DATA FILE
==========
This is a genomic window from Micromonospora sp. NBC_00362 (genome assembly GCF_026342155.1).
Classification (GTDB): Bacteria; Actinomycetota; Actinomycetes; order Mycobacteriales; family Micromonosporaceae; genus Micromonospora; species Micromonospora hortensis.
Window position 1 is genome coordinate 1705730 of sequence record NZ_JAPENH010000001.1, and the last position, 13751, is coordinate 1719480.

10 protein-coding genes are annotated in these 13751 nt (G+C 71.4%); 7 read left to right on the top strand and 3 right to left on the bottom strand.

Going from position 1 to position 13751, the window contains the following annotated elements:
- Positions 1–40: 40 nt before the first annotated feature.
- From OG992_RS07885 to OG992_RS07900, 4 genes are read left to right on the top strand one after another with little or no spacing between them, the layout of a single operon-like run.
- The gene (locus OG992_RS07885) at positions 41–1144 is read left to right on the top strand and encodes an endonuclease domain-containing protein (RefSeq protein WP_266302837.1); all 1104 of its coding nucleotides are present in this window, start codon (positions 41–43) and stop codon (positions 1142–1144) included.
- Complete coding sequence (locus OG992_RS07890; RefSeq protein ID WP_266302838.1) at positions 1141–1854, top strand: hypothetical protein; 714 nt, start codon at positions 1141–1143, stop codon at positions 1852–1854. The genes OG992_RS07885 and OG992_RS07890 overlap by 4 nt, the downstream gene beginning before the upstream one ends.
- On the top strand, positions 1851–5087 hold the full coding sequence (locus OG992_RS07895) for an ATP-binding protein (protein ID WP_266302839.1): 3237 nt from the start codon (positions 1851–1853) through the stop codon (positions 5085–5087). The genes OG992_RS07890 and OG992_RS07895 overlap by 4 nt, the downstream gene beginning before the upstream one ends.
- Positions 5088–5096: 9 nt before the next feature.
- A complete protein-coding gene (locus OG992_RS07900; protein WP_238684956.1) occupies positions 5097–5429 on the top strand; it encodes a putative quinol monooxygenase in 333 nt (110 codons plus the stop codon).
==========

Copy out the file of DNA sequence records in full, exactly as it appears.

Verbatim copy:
This is a genomic window from Micromonospora sp. NBC_00362 (genome assembly GCF_026342155.1).
Classification (GTDB): Bacteria; Actinomycetota; Actinomycetes; order Mycobacteriales; family Micromonosporaceae; genus Micromonospora; species Micromonospora hortensis.
Window position 1 is genome coordinate 1705730 of sequence record NZ_JAPENH010000001.1, and the last position, 13751, is coordinate 1719480.

10 protein-coding genes are annotated in these 13751 nt (G+C 71.4%); 7 read left to right on the top strand and 3 right to left on the bottom strand.

Going from position 1 to position 13751, the window contains the following annotated elements:
- Positions 1–40: 40 nt before the first annotated feature.
- From OG992_RS07885 to OG992_RS07900, 4 genes are read left to right on the top strand one after another with little or no spacing between them, the layout of a single operon-like run.
- The gene (locus OG992_RS07885) at positions 41–1144 is read left to right on the top strand and encodes an endonuclease domain-containing protein (RefSeq protein WP_266302837.1); all 1104 of its coding nucleotides are present in this window, start codon (positions 41–43) and stop codon (positions 1142–1144) included.
- Complete coding sequence (locus OG992_RS07890; RefSeq protein ID WP_266302838.1) at positions 1141–1854, top strand: hypothetical protein; 714 nt, start codon at positions 1141–1143, stop codon at positions 1852–1854. The genes OG992_RS07885 and OG992_RS07890 overlap by 4 nt, the downstream gene beginning before the upstream one ends.
- On the top strand, positions 1851–5087 hold the full coding sequence (locus OG992_RS07895) for an ATP-binding protein (protein ID WP_266302839.1): 3237 nt from the start codon (positions 1851–1853) through the stop codon (positions 5085–5087). The genes OG992_RS07890 and OG992_RS07895 overlap by 4 nt, the downstream gene beginning before the upstream one ends.
- Positions 5088–5096: 9 nt before the next feature.
- A complete protein-coding gene (locus OG992_RS07900; protein WP_238684956.1) occupies positions 5097–5429 on the top strand; it encodes a putative quinol monooxygenase in 333 nt (110 codons plus the stop codon).